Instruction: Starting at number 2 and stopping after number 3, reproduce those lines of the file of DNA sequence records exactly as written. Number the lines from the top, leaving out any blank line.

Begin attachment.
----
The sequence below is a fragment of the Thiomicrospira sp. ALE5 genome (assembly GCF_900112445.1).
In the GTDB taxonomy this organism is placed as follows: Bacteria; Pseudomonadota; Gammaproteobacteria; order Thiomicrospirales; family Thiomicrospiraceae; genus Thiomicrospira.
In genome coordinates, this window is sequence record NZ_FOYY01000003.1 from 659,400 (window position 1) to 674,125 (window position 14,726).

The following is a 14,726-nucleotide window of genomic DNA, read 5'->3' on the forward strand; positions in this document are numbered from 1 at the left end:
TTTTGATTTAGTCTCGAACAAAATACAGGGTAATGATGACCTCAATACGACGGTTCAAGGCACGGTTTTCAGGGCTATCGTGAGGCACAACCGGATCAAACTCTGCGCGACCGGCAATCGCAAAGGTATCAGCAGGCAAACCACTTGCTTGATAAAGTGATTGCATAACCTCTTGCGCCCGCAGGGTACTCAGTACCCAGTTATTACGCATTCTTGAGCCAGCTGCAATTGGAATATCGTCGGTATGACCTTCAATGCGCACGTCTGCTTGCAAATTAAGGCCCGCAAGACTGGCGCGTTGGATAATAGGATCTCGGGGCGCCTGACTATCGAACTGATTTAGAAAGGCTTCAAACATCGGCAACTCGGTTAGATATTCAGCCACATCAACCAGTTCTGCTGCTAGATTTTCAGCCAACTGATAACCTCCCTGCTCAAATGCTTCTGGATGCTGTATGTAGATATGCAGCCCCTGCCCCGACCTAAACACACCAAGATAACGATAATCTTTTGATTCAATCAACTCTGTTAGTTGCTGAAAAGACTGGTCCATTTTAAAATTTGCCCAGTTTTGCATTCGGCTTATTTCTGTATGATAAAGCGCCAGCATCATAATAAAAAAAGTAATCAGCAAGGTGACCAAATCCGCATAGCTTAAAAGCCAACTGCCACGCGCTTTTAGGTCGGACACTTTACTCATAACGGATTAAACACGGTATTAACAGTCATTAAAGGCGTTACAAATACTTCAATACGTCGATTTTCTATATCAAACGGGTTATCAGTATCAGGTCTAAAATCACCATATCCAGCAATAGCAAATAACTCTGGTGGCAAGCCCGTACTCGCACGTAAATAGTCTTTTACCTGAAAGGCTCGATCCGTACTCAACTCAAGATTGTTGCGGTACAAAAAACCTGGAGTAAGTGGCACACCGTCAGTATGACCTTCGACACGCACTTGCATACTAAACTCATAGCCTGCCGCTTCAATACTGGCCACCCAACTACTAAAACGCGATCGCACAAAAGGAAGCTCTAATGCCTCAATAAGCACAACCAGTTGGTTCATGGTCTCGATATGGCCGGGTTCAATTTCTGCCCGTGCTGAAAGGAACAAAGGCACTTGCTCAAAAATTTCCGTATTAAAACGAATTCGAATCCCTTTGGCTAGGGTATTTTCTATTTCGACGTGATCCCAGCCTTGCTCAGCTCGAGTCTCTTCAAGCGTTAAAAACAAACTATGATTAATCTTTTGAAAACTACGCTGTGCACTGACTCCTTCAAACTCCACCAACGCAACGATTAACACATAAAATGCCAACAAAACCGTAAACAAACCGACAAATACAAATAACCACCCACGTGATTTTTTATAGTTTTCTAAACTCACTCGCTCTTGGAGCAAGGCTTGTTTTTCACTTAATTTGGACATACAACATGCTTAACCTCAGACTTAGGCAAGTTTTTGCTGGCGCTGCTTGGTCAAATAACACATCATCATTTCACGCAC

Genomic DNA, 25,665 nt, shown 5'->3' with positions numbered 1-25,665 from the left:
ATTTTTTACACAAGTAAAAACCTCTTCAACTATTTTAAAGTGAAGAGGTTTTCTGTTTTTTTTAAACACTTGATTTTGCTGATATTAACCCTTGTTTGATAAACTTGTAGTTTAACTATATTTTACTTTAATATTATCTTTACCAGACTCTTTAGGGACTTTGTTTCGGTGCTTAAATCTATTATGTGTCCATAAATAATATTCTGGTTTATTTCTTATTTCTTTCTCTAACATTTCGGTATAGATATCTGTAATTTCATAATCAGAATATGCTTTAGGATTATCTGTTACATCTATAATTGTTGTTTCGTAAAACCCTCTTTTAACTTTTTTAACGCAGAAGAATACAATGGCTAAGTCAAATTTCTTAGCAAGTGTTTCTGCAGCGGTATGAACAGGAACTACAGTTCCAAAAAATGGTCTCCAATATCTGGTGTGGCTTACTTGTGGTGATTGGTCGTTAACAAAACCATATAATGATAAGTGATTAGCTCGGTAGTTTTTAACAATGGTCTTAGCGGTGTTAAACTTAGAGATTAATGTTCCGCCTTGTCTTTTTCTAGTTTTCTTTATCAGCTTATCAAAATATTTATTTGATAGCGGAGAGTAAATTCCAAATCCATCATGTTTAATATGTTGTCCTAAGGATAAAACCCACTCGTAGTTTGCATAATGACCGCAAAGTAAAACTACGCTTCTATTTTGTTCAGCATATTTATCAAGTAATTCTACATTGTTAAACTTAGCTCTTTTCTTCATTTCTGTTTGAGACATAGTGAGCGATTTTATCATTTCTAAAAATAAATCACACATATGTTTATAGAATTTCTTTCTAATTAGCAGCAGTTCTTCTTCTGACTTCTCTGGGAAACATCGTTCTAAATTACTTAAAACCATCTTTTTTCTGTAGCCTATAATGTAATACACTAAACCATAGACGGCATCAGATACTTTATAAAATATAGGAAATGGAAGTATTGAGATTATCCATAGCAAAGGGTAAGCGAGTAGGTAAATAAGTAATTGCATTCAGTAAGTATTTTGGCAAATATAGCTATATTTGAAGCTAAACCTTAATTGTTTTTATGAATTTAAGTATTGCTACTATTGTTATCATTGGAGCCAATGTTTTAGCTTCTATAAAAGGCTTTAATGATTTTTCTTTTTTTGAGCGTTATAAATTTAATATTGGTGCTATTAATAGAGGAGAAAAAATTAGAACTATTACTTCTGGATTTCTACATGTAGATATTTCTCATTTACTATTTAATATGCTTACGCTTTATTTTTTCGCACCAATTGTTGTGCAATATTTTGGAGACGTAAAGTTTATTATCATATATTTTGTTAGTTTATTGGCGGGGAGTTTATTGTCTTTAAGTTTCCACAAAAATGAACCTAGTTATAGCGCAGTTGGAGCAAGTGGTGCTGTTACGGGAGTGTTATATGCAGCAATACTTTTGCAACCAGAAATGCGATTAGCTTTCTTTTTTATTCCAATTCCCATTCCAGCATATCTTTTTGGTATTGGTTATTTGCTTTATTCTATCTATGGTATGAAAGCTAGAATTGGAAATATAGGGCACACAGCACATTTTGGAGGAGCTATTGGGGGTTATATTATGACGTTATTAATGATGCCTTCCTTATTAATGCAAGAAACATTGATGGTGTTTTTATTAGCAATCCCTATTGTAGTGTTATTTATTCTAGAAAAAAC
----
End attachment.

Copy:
In the GTDB taxonomy this organism is placed as follows: Bacteria; Pseudomonadota; Gammaproteobacteria; order Thiomicrospirales; family Thiomicrospiraceae; genus Thiomicrospira.
In genome coordinates, this window is sequence record NZ_FOYY01000003.1 from 659,400 (window position 1) to 674,125 (window position 14,726).